I remember struggling years ago and a thought popped into my head, “Shouldn’t I have been taught this limiting money beliefs stuff in school?”
Since leaving education, I haven’t once used Pythagoras’s theorem (no offense to the dude). Yet each year, month, and day of my life I require skills that I have only obtained through trial and error (oh the errors). It dawned on me that the lack of useful emotional education in schools was detrimental to us as adults. Think about the first time you found out what a credit score or checking account was. Our financial literacy isn’t something that we had the opportunity to develop. Not only that but NEVER were we taught about limiting money beliefs. I mean if anything was taught about budgeting at all, it was about numbers…
This blog by no means is to pick apart the educational system, but rather reflect on what we were taught, how that leads to common misconceptions about limiting money beliefs, and what we can do to improve our relationship with budgeting and money, and finally find financial freedom.
Traditional Economics Vs Behavioral Economics
The Problem with Traditional Economics: It completely ignores limiting money beliefs
So, what were we taught in school? You may certainly remember learning about finances in school. However, it likely just focused on numbers and the assumption that human beings are logical and will always make the rational decision. If you were taught about economics in school, budgeting might have sounded like a breeze. I mean, if you leave your brains and limiting money beliefs out of it and you were a robot it kind of would be! Like it would be easy to make heaps of money and be successful.
I’ve yet to run across anyone who was truly taught the depth of our emotional connection to money and how our belief system and structure (especially limiting money beliefs) can so profoundly affect our success with money!
However, traditional economics is completely void of all the behavioral aspects of decision making. It avoids beliefs systems altogether and limiting money beliefs are relegated to the “woo-woo” category as if they have no impact on how our minds work. It frankly just isn’t that straightforward. It is no wonder we weren’t set up for success and most likely got the shock of our lives when we realized in adulthood that we hadn’t the faintest idea of what we were doing.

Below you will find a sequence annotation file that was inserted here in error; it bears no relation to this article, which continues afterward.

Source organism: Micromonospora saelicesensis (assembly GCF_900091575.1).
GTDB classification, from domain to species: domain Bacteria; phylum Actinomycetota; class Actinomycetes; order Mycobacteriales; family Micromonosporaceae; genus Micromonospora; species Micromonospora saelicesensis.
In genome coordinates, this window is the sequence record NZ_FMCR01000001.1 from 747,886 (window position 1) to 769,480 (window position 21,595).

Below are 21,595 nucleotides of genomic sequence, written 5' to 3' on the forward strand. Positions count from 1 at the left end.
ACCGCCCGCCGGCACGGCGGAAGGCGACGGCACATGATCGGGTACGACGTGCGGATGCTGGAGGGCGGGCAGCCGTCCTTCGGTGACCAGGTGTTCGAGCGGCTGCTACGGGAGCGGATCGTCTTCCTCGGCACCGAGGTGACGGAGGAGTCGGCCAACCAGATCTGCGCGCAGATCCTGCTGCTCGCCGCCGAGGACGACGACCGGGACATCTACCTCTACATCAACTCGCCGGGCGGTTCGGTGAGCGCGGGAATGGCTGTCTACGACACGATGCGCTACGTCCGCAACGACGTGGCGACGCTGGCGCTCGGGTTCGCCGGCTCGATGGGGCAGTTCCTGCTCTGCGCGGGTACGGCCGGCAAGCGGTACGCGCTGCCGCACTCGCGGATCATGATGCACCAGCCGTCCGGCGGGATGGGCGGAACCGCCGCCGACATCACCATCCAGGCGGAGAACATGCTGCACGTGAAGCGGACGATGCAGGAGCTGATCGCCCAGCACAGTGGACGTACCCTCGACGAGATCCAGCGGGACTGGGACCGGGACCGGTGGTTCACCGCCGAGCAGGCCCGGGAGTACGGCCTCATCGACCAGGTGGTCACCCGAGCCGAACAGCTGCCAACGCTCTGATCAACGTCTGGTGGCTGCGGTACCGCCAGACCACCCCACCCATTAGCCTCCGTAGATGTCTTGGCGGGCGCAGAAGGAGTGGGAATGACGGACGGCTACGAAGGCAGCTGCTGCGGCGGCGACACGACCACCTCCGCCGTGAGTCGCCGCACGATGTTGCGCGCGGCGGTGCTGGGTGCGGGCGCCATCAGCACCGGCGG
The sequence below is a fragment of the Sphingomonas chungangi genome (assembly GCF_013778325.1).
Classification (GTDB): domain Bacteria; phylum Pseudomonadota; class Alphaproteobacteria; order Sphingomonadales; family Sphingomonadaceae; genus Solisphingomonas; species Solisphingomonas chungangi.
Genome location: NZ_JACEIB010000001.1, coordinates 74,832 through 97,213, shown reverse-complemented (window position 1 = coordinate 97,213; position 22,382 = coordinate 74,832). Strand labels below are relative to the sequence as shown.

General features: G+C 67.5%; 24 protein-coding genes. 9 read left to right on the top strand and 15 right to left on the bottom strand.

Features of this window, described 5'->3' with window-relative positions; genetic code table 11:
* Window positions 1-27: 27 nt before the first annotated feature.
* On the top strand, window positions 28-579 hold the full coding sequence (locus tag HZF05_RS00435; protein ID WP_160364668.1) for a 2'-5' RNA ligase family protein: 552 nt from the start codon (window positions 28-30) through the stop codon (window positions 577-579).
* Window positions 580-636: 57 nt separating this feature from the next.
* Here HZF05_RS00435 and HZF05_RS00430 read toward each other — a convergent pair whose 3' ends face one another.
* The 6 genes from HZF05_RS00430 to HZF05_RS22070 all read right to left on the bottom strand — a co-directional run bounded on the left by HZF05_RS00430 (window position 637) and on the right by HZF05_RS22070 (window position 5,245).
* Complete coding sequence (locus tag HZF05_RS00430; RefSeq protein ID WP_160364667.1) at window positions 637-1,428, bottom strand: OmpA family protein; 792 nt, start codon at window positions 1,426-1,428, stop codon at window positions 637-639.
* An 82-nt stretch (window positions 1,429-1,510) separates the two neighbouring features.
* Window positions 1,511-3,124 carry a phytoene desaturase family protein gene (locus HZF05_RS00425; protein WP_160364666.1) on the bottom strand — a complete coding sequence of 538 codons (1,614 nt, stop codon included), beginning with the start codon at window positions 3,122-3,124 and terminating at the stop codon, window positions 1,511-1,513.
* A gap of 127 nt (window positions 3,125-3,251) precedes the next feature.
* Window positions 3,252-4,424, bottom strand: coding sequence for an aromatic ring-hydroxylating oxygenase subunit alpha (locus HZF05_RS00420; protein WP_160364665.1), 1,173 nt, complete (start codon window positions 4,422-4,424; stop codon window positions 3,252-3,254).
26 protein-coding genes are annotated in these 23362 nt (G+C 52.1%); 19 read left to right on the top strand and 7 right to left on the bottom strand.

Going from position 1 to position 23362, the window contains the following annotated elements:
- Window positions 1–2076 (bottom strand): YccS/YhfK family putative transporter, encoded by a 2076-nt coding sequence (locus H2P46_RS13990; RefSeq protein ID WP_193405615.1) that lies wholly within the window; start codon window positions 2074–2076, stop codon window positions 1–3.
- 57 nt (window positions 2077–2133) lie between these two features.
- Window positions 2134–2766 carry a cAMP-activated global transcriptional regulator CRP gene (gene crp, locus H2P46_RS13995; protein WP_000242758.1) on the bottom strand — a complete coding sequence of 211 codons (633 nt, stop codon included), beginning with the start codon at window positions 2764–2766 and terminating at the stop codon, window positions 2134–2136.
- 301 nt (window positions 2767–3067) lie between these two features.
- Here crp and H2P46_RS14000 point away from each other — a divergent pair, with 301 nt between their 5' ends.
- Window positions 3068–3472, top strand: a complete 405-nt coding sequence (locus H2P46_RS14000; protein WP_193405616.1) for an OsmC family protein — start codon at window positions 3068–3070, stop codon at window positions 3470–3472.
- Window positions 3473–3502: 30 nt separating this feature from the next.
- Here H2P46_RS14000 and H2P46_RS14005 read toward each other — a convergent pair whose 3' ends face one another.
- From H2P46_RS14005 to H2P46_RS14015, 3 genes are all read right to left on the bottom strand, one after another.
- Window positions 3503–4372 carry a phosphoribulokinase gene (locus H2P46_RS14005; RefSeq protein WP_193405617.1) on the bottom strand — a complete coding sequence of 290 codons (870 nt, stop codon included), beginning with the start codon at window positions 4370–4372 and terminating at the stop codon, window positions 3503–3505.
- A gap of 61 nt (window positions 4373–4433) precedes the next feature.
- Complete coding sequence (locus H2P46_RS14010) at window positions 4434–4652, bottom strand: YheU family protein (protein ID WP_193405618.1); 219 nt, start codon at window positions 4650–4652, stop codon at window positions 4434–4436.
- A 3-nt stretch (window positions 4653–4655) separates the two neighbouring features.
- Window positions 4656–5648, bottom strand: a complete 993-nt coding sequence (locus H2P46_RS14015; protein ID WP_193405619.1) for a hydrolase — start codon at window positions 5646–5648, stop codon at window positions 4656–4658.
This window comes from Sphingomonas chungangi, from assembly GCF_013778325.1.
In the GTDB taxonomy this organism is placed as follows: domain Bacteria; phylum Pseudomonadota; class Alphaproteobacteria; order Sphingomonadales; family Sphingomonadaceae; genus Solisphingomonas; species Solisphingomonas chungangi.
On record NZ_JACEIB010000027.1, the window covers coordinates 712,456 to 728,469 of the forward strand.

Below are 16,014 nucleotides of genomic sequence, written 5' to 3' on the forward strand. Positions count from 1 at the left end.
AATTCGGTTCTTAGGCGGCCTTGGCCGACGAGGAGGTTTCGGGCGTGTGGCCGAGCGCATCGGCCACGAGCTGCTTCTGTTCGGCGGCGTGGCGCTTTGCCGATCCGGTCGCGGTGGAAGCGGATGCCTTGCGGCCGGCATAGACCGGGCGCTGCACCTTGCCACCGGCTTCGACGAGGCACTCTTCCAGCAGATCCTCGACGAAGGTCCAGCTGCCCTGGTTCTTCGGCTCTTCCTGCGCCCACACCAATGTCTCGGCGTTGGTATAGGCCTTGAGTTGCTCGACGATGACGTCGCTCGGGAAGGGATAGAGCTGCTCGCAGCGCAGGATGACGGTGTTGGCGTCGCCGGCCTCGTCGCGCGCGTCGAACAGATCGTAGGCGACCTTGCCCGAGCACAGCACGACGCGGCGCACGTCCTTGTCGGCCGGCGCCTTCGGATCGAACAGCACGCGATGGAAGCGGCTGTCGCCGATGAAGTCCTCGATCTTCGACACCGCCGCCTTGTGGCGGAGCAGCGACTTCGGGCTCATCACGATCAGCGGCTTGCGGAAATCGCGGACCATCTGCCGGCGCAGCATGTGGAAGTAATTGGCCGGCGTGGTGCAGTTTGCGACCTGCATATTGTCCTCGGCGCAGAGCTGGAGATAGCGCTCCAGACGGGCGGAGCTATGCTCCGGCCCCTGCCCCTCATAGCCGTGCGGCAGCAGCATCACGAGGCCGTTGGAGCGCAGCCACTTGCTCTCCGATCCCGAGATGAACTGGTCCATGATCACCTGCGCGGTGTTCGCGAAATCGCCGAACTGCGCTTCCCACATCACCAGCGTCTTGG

In my experience, money and budgeting are usually framed as a moral issue. That the decisions we make with money are either good or bad. This false narrative then starts to develop in our heads as we approach adulthood which evokes feelings of shame when less favorable decisions are made about money. Having money doesn’t mean you’re a good person and lacking it certainly doesn’t mean you’re bad. Your bank account figure doesn’t equate to your worth. Period. It is by no means the intention of the educational system to instill harmful beliefs. However, it cannot be denied that it may have contributed to the development of this misconception.
While I tread lightly, I think it’s too meaningful not to mention that the system is designed for us to stay in debt. The reason I am pointing this out is only to provide you with comfort in knowing that there is a reason you’re struggling with finances and it’s not just you (by any means). There is no doubt that some businesses and government entities have been specifically designed to make money from your lack of success or debt. The less we know about how to take control of our finances and understand them, the harder it is for us to make the correct decisions. To sum up, it ain’t your fault.
How Does Behavioral Economics Differ?
Behavioral Economics takes into account emotional, cognitive, and physiological factors as well as how social and cultural factors influence the way we process and make decisions. This is where you really start to get into the limiting money beliefs about how we feel about money and how it affects our decisions without us even realizing it. Why shouldn’t we be taking into account how our minds naturally work to make decisions? Humans are pretty predictable, it turns out. However, we are also illogical. This is not something that should be shamed, blamed, or changed.
We need to stop trying to change our habits and focus instead on shifting our internal limiting money beliefs. Once we have a more supportive understanding of what we believe and change the way we see ourselves, our habits naturally fall in line.
We choose self-compassion and understanding as to how our brains work. There is so much power in knowledge. We can rewrite these limiting money beliefs and pre-established misconceptions and change the way we approach and think about money. We spend a lot of time thinking about the past and worrying about the future. Where does this stress come from? Society, institutions, and even the people closest to us shape our beliefs that could either be false, damaging or both.
You deserve to be happy, fulfilled, and content. If you think your relationship with money could use some TLC, check out the ways that I can help empower you with your finances and budgeting. Click here for more helpful blog articles and visit my how to work with Sarah page to learn about how I can support you more directly.